The coalition's radical proposals will take the better part of the next decade to see through. As with all progress, there will be endless failures, setbacks and betrayals, and after all that, it's possible these reforms will turn out not to have been the best solution. Still, they deserve credit (Universal Credit, haha) for taking this problem seriously. This was yet another area in which Labour failed to effect positive change on what is supposedly their home turf: the eradication of poverty. Perhaps recognising this, senior Labour sources* have hinted that Ed Miliband may lend the government his support on this issue. I hope he does. With bipartisan backing, change would be nigh unstoppable. Things can hardly get worse, at any rate.

Whether Labour get behind it or not, I will be fully supporting Iain Duncan Smith in this noble experiment, and so should you. That is not a sentence I ever expected to type.

*One of those curious journalistic phrases that could mean anything from the party leader himself to an eavesdropping pizza delivery boy.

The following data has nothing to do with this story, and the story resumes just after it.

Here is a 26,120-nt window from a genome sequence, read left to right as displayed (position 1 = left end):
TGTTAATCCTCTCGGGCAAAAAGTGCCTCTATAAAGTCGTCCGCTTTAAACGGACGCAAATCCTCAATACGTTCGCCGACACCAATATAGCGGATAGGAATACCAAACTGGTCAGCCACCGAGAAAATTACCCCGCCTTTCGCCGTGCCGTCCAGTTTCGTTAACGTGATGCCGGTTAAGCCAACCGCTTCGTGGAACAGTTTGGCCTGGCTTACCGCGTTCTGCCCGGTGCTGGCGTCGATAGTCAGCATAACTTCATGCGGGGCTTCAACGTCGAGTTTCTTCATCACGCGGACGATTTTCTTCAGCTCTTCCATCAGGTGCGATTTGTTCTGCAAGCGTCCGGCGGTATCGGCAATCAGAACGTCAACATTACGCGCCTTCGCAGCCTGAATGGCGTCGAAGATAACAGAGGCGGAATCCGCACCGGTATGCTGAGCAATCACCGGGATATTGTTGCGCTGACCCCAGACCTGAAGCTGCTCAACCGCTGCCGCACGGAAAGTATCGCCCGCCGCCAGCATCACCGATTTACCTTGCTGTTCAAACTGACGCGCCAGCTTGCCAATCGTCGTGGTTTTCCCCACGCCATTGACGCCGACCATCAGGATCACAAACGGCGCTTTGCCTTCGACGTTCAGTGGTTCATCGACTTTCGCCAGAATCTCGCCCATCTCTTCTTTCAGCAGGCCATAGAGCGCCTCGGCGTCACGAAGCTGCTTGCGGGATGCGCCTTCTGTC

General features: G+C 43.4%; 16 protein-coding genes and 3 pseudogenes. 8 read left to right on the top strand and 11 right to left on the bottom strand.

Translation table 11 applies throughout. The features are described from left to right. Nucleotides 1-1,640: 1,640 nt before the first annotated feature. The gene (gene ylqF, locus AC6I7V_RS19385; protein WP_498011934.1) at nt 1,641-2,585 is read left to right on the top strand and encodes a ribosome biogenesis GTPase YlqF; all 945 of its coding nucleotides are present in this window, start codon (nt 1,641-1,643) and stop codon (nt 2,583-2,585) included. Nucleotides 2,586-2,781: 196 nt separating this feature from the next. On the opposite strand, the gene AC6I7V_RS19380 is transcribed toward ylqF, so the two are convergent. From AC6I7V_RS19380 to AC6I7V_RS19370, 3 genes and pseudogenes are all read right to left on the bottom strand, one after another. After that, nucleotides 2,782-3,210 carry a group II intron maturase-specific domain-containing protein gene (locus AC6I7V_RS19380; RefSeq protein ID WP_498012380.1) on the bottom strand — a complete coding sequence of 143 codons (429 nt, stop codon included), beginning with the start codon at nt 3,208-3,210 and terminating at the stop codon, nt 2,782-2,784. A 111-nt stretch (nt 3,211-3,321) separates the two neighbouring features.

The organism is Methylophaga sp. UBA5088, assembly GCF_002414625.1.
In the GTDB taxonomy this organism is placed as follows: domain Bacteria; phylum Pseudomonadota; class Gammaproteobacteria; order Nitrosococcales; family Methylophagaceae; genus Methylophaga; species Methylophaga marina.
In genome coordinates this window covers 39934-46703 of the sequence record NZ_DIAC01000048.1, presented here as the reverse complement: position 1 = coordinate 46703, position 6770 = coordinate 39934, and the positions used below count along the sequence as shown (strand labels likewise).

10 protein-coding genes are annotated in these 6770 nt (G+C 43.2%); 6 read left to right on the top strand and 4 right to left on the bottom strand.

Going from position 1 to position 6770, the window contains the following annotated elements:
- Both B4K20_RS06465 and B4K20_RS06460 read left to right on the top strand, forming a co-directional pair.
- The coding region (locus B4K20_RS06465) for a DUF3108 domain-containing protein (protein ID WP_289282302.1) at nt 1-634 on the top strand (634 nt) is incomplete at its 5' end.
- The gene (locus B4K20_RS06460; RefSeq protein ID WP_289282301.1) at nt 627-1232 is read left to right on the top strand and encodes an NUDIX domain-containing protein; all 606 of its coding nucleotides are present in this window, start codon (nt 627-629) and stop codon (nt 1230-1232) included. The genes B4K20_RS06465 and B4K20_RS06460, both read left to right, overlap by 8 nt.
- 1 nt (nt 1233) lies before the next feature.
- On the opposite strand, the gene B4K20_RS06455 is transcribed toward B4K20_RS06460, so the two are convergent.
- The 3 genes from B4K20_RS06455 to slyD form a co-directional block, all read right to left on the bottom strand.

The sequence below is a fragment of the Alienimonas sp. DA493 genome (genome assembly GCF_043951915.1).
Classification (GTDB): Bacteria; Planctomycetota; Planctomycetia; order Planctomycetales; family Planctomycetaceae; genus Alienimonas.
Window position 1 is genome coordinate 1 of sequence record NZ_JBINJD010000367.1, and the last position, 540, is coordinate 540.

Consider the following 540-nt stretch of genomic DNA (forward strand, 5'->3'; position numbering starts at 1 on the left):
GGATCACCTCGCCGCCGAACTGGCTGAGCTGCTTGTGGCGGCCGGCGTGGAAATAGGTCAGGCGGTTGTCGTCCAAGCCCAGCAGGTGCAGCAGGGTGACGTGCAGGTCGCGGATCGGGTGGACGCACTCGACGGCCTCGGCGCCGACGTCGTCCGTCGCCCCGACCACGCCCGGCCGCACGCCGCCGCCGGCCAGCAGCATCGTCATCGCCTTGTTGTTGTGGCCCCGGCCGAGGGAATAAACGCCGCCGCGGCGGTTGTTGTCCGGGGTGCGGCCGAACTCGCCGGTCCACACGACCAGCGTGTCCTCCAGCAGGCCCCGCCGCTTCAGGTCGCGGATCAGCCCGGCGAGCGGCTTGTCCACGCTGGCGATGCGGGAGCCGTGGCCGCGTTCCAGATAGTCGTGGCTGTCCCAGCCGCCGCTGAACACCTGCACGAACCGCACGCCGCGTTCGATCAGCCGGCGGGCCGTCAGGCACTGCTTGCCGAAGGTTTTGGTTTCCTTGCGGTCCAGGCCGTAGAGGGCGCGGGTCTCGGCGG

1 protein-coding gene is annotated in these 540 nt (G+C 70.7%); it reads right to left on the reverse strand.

Saturday, 2 October 2010

Pop Culture Overthink #2: Smalltown Boy

I couldn't tell you exactly what it is about this song and video that sends a tingle up this straight, big-city boy's spine every time, but it still does:

Just look at the understatement. In the early going, it doesn't show his parents being abusive, or trying to force women on him; it simply shows an awkward breakfast in an old-fashioned council flat and manages to say it all. The video is composed entirely of little moments like this. You never see any actual sex or violence. It's all coded in the way the characters look at one another and reinforced by the recurrent railway motif.